I'm wasn't talking about VRAM sizes although I don't see why I shouldn't. GTX 680/770 and 780/780Ti all launching with 2GB and 3GB versions respectively isn't doing Nvidia any favors. They should have had more VRAM, since AMD products did.
Not to mention that GTX 960 2GB VRAM in January 2015 😵 .

Keep in mind how expensive the 780Ti was and how it beat the R9 290 and the GTX 970. Nowadays, both cards have very clearly distanced themselves from the 780Ti, which is just sad.

It's not just the VRAM though. If you take a look at reviews from TechPowerUp (choosing this site since it has very nice "Relative Performance" charts for multiple resolutions and videocards) and compare 2012/2013 to nowadays, you'll see 280X catching up on GTX 780 even!

Reply 26 of 170, by F2bnp

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Double post, but perhaps this is important to someone.

http://forums.anandtech.com/showpost.php?p=38 … 75&postcount=58

It seems like this is a non-issue? Not sure what to think here, we'll have to wait on other sites examining it properly. Either way, I'm not touching the reference cards 🤣 .

Reply 27 of 170, by Scali

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F2bnp wrote:

I don't really agree with that sentiment. It's definitely the more power efficient architecture over Hawaii and Fiji, but you are overestimating how fast the end products were. GTX 980 sure was a little faster, but it also cost 550$. GTX 970 was on par with R9 290 and R9 290x, albeit with a lower power consumption. As far as value goes, you could regularly find sales for the R9 290 for ~250$ and I got mine for 280E (damn you VAT 😵 ). The GTX 960 was particularly expensive for what it was IMO and the R9 280/280x and especially R9 380 where the cards with the most performance/$.

See, that's where we won't get along. I'm an engineer, I look at the technical merits of an architecture. To me, the pricetag is nothing more than an arbitrary number that the IHV sticks on its products. It's completely irrelevant to the technology.
AMD puts lower pricetags on their technology... yea, whatever. nVidia *could* do the same, since their technology is more advanced and more efficient, and therefore cheaper to produce. They're more expensive because that's what you can do when you have the technological edge.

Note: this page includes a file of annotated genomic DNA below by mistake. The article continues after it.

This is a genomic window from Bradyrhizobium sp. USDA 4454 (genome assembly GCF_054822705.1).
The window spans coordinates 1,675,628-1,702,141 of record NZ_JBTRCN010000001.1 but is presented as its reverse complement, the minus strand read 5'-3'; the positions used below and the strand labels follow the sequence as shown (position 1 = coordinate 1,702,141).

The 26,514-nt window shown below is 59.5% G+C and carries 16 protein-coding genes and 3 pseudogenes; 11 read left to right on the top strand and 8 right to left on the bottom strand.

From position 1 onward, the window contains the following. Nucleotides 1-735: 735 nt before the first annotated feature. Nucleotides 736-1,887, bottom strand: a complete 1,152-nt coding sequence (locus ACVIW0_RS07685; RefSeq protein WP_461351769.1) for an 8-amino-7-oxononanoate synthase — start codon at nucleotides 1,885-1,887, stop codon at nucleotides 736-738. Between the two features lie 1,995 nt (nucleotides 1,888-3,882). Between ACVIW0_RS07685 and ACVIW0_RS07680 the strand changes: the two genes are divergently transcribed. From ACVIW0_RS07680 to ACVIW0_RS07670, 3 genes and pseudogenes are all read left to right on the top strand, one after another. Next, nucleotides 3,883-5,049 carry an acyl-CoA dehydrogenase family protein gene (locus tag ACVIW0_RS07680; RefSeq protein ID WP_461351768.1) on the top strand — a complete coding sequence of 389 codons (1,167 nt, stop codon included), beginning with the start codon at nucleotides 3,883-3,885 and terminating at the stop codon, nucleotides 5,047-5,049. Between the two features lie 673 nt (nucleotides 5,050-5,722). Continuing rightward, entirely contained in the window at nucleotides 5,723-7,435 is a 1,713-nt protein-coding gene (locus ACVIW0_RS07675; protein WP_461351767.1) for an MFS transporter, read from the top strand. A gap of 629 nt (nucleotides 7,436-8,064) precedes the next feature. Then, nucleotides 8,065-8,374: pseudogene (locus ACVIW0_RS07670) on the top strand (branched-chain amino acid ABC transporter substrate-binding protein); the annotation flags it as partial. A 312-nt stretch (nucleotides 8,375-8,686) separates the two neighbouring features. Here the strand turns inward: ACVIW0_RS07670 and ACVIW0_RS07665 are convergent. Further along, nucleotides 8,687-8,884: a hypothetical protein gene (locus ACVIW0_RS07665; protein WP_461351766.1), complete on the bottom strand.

There's no reason for them to compete on price. GTX960 and GTX970 have been by far the best-sold GPUs of the past year, and are the most popular by a margin on eg Steam HW survey: http://store.steampowered.com/hwsurvey/videocard/
I think you can interpret that as the market saying nVidia's prices are just fine.

F2bnp wrote:

Are those effects missing on AMD hardware? Never heard of that to be honest!

Yup, you only get them on nVidia hardware at this point (and in theory on Intel, but I don't think their iGPUs would perform well enough anyway):
http://steamcommunity.com/games/391220/announ … 690772757808963

Adds NVIDIA VXAO Ambient Occlusion technology. This is the world’s most advanced real-time AO solution, specifically developed for NVIDIA Maxwell hardware. (Steam Only)

Here is more background information on VXAO: https://developer.nvidia.com/vxao-voxel-ambient-occlusion

F2bnp wrote:

No, this is not bias. The fact of the matter is that Nvidia gave false specs to the public and journalists and only answered truthfully when they were apprehended about it.

No, they weren't 'false', they were 'not sufficiently detailed' at best. The bias is in people claiming it's false and deceptive and whatnot.
nVidia probably thought it wasn't an important detail, as you wouldn't notice anyway. And they were right. The GTX970 cards were reviewed, and nobody noticed anything. It wasn't until some people started poking around with debugging tools that they saw the 3.5 GB-figure pop up somewhere, and didn't know how to interpret it.